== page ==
Category Archives: Fiction

Look for the Girl on the Golden Coin

Girl on the Golden Coin

Title: Girl on the Golden Coin: A novel of Frances Stuart

Author: Marci Jefferson

Genre: Historical fiction

Source: Galley from author in exchange for an honest review.

Reviewer: Kristen R.

Summary (From Goodreads):

Impoverished and exiled to the French countryside after the overthrow of the English Crown, Frances Stuart survives merely by her blood-relation to the Stuart Royals. But in 1660, the Restoration of Stuart Monarchy in England returns her family to favor. Frances discards threadbare gowns and springs to gilded Fontainebleau Palace, where she soon catches King Louis XIV’s eye. But Frances is no ordinary court beauty, she has Stuart secrets to keep and people to protect. The king turns vengeful when she rejects his offer to become his Official Mistress. He banishes her to England with orders to seduce King Charles II and stop a war.

Armed in pearls and silk, Frances maneuvers through the political turbulence of Whitehall Palace, but still can’t afford to stir a scandal. Her tactic to inspire King Charles to greatness captivates him. He believes her love can make him an honest man and even chooses Frances to pose as Britannia for England’s coins. Frances survives the Great Fire, the Great Plague, and the debauchery of the Restoration Court, yet loses her heart to the very king she must control. Until she is forced to choose between love or war.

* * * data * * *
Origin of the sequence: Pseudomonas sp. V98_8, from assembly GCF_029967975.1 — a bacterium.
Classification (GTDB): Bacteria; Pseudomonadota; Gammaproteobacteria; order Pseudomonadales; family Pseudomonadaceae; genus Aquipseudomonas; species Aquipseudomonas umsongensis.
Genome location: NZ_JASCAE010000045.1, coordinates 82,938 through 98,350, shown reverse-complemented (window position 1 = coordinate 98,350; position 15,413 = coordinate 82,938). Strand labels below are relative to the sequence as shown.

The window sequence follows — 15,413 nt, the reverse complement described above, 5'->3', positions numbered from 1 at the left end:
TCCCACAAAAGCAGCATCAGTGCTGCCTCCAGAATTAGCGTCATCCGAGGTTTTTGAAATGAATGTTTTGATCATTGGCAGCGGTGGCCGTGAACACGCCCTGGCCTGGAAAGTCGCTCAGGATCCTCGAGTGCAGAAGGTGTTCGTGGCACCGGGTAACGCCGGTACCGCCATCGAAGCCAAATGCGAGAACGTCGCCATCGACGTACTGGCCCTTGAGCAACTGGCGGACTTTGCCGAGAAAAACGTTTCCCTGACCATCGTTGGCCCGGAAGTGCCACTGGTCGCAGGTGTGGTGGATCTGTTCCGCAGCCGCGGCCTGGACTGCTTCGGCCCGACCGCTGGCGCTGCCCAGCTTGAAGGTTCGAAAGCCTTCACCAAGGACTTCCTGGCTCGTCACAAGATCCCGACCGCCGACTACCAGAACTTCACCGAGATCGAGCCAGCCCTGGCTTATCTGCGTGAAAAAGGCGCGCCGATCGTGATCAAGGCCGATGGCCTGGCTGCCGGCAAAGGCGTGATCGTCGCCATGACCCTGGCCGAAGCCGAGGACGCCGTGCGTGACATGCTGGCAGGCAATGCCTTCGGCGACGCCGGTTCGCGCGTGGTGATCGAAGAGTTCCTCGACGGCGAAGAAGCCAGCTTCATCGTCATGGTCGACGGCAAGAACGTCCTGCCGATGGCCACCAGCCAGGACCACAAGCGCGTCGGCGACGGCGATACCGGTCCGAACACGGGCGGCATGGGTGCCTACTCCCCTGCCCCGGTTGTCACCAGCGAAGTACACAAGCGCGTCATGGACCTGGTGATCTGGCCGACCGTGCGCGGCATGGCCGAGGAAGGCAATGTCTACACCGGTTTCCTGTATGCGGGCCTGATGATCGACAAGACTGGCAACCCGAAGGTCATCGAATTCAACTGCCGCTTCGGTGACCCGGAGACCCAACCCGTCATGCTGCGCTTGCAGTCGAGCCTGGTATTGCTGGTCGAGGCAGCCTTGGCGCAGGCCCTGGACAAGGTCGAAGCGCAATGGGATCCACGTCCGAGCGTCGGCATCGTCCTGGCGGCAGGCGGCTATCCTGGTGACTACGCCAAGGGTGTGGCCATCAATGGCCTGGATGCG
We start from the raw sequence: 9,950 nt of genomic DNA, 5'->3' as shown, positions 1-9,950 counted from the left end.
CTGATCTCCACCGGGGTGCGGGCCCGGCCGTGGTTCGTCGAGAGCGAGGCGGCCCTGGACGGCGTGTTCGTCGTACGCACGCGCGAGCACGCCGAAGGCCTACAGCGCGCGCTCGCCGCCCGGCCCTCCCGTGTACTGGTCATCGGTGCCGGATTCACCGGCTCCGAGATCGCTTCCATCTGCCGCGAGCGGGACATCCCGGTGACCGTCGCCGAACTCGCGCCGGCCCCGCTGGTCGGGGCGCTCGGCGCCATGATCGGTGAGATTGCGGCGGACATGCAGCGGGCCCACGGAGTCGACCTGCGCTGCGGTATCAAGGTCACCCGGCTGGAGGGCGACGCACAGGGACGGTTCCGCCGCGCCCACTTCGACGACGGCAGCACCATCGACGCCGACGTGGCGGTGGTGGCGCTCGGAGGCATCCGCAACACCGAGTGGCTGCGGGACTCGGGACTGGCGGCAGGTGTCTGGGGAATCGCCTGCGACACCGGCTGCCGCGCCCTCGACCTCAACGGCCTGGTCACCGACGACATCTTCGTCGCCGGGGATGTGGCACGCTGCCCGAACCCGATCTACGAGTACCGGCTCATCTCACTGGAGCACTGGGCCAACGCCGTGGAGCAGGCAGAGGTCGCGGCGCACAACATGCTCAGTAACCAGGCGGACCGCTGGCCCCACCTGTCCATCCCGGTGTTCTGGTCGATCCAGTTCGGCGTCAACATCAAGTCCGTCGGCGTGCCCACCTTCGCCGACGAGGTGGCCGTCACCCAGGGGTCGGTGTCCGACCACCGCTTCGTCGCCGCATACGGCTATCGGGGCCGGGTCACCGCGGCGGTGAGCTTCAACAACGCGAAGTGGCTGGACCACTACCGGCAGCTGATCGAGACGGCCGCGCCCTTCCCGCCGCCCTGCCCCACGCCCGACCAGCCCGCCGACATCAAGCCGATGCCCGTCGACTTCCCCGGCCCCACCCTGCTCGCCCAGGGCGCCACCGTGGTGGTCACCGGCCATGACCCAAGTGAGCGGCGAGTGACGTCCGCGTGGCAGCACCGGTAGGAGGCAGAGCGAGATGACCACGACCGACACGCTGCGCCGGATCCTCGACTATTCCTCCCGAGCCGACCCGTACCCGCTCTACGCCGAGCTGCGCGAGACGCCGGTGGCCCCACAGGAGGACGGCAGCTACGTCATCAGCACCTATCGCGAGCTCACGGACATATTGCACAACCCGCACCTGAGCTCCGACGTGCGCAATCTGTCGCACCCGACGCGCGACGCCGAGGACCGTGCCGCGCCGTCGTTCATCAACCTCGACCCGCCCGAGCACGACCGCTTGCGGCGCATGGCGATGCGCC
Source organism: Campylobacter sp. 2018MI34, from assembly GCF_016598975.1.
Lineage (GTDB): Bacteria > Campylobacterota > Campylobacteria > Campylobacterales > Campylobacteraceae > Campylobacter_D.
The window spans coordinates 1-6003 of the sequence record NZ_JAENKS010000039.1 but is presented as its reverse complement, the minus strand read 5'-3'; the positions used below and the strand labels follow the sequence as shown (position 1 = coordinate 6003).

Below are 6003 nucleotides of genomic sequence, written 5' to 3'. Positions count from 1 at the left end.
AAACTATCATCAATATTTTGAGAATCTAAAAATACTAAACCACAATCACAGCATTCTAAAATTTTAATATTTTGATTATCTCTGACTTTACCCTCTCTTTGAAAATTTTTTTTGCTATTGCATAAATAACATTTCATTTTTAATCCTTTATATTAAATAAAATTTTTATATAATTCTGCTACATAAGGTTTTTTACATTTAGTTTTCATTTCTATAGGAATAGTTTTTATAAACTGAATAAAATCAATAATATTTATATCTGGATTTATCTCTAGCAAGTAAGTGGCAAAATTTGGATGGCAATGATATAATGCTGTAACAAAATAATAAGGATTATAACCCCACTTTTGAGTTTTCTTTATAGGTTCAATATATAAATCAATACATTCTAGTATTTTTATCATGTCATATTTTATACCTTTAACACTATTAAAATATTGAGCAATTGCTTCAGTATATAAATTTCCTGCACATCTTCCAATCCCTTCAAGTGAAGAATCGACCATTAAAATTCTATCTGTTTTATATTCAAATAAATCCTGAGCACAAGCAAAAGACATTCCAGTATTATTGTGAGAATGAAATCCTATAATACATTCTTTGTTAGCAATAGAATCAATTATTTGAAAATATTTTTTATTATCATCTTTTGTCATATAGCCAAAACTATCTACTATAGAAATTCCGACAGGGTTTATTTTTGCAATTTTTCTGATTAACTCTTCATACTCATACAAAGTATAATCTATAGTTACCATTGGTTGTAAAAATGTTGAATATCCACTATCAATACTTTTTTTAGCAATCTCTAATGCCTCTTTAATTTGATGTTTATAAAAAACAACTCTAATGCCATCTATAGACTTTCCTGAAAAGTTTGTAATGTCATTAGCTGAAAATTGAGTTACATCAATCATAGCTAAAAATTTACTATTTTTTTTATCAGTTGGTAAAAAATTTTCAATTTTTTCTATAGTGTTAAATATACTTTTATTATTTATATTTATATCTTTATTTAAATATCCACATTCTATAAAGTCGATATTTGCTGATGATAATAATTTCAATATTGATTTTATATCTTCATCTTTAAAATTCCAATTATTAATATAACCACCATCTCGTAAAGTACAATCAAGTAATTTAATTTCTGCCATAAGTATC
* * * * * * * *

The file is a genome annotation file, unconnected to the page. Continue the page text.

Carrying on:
On the eve of England’s Glorious Revolution, James II forces Frances to decide whether to remain loyal to her Stuart heritage or, like England, make her stand for Liberty. Her portrait as Britannia is minted on every copper coin. There she remains for generations, an enduring symbol of Britain’s independent spirit and her own struggle for freedom.

My review:

Girl on the Golden Coin is a well written and entertaining book. This is a period of history that I have little knowledge of so it was fun to be immersed in Frances Stuart’s world. She is a fascinating character and life in the court of Charles II is filled with political intrigue and danger, especially for a single woman in the Queen’s service.

Francis is one smart girl and is able to use her personality and charm to make a place for herself in England and to protect her family from destitution. As she moves her way through the court she has to decide how far she is willing to go to uphold promises made to the King of France and the Queen Mother, while also maintaining her virtue. Because of her beauty and grace she is not only loved by two kings, but by many in court as well.

Marci Jefferson’s writing style is fast paced and engaging and the book is hard to put down. All of the characters are well developed. Frances is endearing and realistic. The reader experiences dilemma after dilemma with Frances and we get to see how she maneuvers her way through her uncertain world. Charles II is not simply the king, but is a passionate man who is filled with his own inner struggles about his personal and political life.

My rating:

4.5 out of 5 bookmarks. If you like historical fiction pick up this book. Even if you are not into reading historical fiction you should read this book. The writing is fantastic and this is a fascinating time period to explore.

 

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Review for Tempered by Karina Cooper

tempered

Title: Tempered